Campbeltown: Whisky City
Once upon a time, Campbeltown was Scotch whisky central, with more than 20 distilleries in operation. Bust followed boom, but now new ventures are bringing fresh life to this isolated community. Richard Woodard reports for WhiskyInvestDirect…
“The Campbeltowns are the double basses of the whisky orchestra. They are potent, full-bodied, pungent whiskies, with a flavour that is not to the liking of everyone… Yet, if the full repertoire of whisky is not to be irremediably impoverished, the Campbeltowns must remain.”
The words of Aeneas MacDonald in his 1930 book Whisky sum up the defining characteristics of what is arguably Scotch whisky’s most distinctive regional style.
They also help to explain why Campbeltown was once Scotch’s boom town – and the reasons for Whisky City’s steep decline and near demise. Now, with two new distilleries planned for this isolated community on the Kintyre peninsula – Machrihanish and Dál Riata – Campbeltown is resurgent once more.
“Campbeltown is probably the most remote mainland town in the UK,” says Iain McAlister, Campbeltown native and Glen Scotia distillery manager/master distiller. “Geographical isolation has always worked against it, and it’s never been the easiest place for businesses to relocate to.”
Today, the drive from Glasgow down the A83 – dubbed the longest cul-de-sac in Scotland – will take you well over three hours.
In the Victorian era, however, that isolation didn’t matter a jot. With one of the world’s finest natural harbours, Campbeltown was perfectly placed to capture the maritime trade plied between Glasgow and Liverpool on one side of the Atlantic, and the USA and Canada on the other. At one point in the late 19th century, it was said to have the highest income per capita in the UK.
Scotch whisky was a huge part of this success. With Kintyre barley, water from Crosshill Loch and coal from the nearby Drumlemble mine, the stars were aligned for a veritable whisky boom. The first distillery opened in 1817 and, by the time whisky historian Alfred Barnard visited Campbeltown in 1885, there were more than 20 in operation. It took Barnard a fortnight to visit them all.
But fast-forward to the end of the First World War and disaster struck. Several blows, from the closure of Drumlemble to duty hikes and Prohibition, forced no fewer than 17 Campbeltown distilleries to close in the 1920s alone. By the end of the decade, only Rieclachan was still open; come 1934, Springbank and Scotia (now Glen Scotia) had reopened, but Rieclachan had shut.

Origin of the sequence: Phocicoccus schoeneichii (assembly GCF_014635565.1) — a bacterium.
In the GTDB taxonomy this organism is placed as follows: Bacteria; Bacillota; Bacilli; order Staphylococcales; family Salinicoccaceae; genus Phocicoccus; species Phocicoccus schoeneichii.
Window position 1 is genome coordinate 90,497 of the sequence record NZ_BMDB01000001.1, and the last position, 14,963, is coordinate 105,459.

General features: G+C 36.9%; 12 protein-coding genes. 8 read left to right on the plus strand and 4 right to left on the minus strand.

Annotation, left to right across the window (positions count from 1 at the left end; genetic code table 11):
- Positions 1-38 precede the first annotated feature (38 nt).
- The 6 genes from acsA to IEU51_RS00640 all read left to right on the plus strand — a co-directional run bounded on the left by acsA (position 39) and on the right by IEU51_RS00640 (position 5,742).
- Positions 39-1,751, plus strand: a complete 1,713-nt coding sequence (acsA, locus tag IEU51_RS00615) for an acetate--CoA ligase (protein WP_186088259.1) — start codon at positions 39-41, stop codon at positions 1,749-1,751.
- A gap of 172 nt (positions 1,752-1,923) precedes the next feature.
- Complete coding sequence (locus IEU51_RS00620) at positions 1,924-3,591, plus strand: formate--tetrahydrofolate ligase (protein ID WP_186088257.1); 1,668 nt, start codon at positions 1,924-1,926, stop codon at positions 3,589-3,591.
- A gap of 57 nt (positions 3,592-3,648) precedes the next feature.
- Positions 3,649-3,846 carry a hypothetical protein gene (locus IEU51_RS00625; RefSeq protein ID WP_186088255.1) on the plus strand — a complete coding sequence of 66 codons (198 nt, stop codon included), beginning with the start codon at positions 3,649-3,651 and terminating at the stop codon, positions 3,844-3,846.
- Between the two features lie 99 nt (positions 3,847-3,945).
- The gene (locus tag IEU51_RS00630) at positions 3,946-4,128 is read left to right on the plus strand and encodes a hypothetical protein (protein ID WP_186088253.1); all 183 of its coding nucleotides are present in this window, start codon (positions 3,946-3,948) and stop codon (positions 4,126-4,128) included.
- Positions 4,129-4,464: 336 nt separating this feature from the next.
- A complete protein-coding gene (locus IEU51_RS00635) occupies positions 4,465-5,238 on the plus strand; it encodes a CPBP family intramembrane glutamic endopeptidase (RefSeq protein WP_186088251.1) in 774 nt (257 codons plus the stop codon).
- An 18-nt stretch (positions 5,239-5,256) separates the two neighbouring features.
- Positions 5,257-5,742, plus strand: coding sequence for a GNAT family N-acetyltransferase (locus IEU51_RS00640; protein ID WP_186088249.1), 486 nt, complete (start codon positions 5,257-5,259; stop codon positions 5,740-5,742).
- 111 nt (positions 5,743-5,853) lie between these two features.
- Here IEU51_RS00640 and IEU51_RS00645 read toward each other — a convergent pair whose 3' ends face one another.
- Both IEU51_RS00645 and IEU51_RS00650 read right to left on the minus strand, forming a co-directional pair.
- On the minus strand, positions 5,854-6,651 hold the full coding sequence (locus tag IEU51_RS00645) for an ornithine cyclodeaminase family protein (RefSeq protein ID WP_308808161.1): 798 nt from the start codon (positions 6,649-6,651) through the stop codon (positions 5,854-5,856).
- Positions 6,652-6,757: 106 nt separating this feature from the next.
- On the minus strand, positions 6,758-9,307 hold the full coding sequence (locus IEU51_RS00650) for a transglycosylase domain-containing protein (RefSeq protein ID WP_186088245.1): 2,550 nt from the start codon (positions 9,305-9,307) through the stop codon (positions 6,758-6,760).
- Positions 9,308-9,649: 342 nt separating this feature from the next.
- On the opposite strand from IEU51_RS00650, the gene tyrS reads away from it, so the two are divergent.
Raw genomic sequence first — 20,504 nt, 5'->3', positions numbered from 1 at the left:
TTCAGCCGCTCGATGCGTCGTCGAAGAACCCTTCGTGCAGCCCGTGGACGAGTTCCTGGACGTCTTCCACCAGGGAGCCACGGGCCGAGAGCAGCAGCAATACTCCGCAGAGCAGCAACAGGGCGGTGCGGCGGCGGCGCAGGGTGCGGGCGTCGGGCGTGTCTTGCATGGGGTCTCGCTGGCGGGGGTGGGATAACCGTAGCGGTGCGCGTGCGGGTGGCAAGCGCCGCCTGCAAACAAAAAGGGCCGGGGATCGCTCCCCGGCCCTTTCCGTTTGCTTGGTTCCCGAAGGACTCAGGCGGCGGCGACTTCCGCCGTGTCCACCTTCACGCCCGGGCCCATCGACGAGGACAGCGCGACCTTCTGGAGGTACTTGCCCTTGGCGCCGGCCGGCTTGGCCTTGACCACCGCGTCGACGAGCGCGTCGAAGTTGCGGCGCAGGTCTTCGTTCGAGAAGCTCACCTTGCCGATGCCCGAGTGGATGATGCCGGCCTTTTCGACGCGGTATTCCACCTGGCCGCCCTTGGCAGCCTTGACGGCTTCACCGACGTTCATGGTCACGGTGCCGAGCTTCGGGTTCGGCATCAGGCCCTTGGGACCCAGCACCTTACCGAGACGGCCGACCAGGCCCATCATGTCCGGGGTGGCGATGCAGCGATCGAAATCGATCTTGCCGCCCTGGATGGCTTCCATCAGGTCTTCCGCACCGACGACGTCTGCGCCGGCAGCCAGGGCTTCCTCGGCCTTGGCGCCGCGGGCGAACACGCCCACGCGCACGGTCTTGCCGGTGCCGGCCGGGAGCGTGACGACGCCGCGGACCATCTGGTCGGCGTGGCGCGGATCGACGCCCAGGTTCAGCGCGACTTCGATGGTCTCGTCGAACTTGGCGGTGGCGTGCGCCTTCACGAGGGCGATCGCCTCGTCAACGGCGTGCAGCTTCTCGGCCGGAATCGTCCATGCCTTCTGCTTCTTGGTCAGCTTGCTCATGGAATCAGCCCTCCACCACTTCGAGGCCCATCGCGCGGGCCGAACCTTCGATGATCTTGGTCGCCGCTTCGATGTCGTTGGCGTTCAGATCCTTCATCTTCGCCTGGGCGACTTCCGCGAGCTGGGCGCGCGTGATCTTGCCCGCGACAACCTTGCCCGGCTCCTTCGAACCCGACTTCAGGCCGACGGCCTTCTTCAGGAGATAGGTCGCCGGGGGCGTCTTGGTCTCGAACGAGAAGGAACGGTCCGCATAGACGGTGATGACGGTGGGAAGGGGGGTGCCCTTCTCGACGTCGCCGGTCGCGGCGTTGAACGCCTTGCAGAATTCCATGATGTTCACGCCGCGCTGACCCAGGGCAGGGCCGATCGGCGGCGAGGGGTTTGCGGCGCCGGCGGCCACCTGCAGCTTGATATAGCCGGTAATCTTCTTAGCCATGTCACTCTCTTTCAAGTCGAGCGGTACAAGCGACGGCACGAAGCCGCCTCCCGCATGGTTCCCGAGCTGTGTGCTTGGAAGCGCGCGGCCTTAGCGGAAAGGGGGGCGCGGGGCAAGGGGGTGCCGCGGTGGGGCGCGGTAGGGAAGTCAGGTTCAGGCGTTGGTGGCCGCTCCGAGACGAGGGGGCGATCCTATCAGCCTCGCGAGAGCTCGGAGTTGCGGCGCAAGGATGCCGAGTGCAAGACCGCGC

As demand and prices fell, corners were cut and quality suffered. By this time, Campbeltown’s oily, pungent whisky was also out of step stylistically, points out McAlister. “Campbeltown whiskies were robust and a bit salty, and they fell out of favour with the blender at the time, who was looking for something easier to work with,” he says.
Slowly but surely, however, Campbeltown has recovered, spearheaded by cult single malt Springbank and aided by Glen Scotia plus, since its 2004 reopening, Glengyle, producer of Kilkerran single malt. Then, within a few days in February this year, it was announced that not one but two new distilleries were planned for the area – the first to be built there since 1879.
R&B Distillers, owner of the Isle of Raasay distillery, plans to create Campbeltown’s first ‘farm-to-bottle single malt’ at The Machrihanish Distillery on Dhurrie Farm, with building work set to begin next year. Initial production will be 400,000 litres of pure alcohol per year.
Meanwhile, Dál Riata distillery, to be located on Kinloch Road overlooking Campbeltown Loch, takes its name from an ancient kingdom, and will use barley grown at Dunadd Hillfort, its capital. With a planned capacity of 850,000 litres of pure alcohol per year, it is the brainchild of directors Iain Croucher, founder of independent bottler North Star Spirits, electrical business owner Ronnie Grant, and David Stirk, ex-owner of bottler Creative Whisky Co and author of The Distilleries of Campbeltown.
Both ventures are in their early stages, but McAlister is delighted that, belatedly, Campbeltown is joining in the 21st-century whisky boom. “Personally, I could never understand why no-one ever came to Campbeltown to open a distillery,” he says.
“It’s got its own uniqueness and its own regional character. There’s a huge divergence through the three distilleries, but they’ve all got that robustness, that slight dirtiness, an oily salinity and robust fruit flavours.”
It's a flavour thread that McAlister hopes persists with the area’s new whiskies. “I’m a bit of a purist as regards Campbeltown,” he says. “I think it would be a shame if it was to be 1,000 miles away from that common theme.”
Nor, after decades of Campbeltown remaining out of the spotlight, is he fazed by the prospect of fresh competition. “I don’t think you should ever gauge whisky as a competition. There’s so many facets and dimensions to whisky that obviously the more distilleries that are here, the better.
“It will help us, it will bring people to the town. It’s fantastic, absolutely brilliant, and long may it continue.”
Richard Woodard has been writing about spirits and wine for 20 years, editing and contributing to a number of magazines and websites, including Decanter, The Spirits Business, just-drinks.com and Club Oenologique. He was also one of the founding editors of Scotchwhisky.com.